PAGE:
twins' lace handkerchiefs to the two smaller girls and the hood to the
baby. Then the stockings were filled up with doughnuts and jelly
cookies and the money was put in an envelope and pinned to the little
"That baby is such a dear little fellow," said the sealskin lady
gently. "He looks something like my little son. He died eighteen
Aunt Cyrilla put her hand over the lady's kid glove. "So did mine,"
she said. Then the two women smiled tenderly at each other. Afterwards
they rested from their labours and all had what Aunt Cyrilla called a
"snack" of sandwiches and pound cake. The khaki boy said he hadn't
tasted anything half so good since he left home.
"They didn't give us pound cake in South Africa," he said.
When morning came the storm was still raging. The children wakened and
went wild with delight over their stockings. The little mother found
her envelope and tried to utter thanks and broke down; and nobody knew
what to say or do, when the conductor fortunately came in and made a
diversion by telling them they might as well resign themselves to
spending Christmas on the train.
"This is serious," said the khaki boy, "when you consider that we've
no provisions. Don't mind for myself, used to half rations or no
rations at all. But these kiddies will have tremendous appetites."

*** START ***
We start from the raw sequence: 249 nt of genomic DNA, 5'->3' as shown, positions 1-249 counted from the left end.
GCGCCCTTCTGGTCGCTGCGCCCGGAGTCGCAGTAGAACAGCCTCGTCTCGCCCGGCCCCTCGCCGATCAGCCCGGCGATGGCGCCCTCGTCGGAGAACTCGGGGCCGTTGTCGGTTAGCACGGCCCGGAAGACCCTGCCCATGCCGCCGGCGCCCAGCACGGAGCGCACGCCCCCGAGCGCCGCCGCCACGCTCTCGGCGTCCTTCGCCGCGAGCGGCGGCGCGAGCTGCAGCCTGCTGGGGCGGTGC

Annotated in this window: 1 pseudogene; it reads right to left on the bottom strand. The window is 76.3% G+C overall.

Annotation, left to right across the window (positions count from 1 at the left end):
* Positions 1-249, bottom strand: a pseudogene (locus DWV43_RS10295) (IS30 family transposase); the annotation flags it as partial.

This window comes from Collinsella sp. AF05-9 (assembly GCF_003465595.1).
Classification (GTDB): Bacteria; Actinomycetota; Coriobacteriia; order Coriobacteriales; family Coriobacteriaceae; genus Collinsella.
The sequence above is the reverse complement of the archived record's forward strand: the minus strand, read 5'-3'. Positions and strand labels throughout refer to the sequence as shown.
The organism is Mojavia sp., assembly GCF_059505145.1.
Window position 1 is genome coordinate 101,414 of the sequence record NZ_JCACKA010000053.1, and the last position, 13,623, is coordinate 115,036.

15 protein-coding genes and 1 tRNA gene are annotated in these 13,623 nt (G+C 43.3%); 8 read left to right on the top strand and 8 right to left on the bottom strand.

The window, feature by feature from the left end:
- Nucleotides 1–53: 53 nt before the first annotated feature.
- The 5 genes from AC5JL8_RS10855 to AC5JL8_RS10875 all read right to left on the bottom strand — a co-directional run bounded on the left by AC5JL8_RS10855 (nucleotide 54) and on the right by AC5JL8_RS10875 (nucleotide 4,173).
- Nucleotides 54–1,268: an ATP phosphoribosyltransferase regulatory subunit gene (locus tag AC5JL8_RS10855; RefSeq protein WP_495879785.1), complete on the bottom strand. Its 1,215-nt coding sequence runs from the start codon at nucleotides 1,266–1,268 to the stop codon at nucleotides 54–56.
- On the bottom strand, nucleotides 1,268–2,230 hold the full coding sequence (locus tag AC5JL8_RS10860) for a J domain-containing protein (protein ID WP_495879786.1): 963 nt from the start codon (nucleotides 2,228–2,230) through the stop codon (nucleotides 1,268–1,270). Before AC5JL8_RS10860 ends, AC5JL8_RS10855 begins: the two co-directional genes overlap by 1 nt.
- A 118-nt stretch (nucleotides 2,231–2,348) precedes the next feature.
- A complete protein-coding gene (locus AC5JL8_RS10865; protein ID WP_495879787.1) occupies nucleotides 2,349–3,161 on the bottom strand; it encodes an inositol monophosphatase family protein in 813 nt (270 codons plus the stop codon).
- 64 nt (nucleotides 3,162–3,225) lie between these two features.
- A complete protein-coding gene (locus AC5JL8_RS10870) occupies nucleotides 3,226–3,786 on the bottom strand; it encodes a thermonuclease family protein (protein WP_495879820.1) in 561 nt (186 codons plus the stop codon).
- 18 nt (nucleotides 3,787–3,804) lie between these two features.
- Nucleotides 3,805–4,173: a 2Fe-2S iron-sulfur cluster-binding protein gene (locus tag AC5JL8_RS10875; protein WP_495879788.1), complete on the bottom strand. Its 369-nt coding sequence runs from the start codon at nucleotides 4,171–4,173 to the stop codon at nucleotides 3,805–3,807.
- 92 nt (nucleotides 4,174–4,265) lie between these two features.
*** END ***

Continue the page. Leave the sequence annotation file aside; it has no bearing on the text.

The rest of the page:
Then Aunt Cyrilla rose to the occasion.
"I've got some emergency rations here," she announced. "There's plenty
for all and we'll have our Christmas dinner, although a cold one.
Breakfast first thing. There's a sandwich apiece left and we must fill
up on what is left of the cookies and doughnuts and save the rest for
a real good spread at dinner time. The only thing is, I haven't any
"I've a box of soda crackers," said the little mother eagerly.
Nobody in that car will ever forget that Christmas. To begin with,
after breakfast they had a concert. The khaki boy gave two
recitations, sang three songs, and gave a whistling solo. Lucy Rose
gave three recitations and the minister a comic reading. The pale shop
girl sang two songs. It was agreed that the khaki boy's whistling solo
was the best number, and Aunt Cyrilla gave him the bouquet of
everlastings as a reward of merit.
Then the conductor came in with the cheerful news that the storm was
almost over and he thought the track would be cleared in a few hours.
"If we can get to the next station we'll be all right," he said. "The
branch joins the main line there and the tracks will be clear."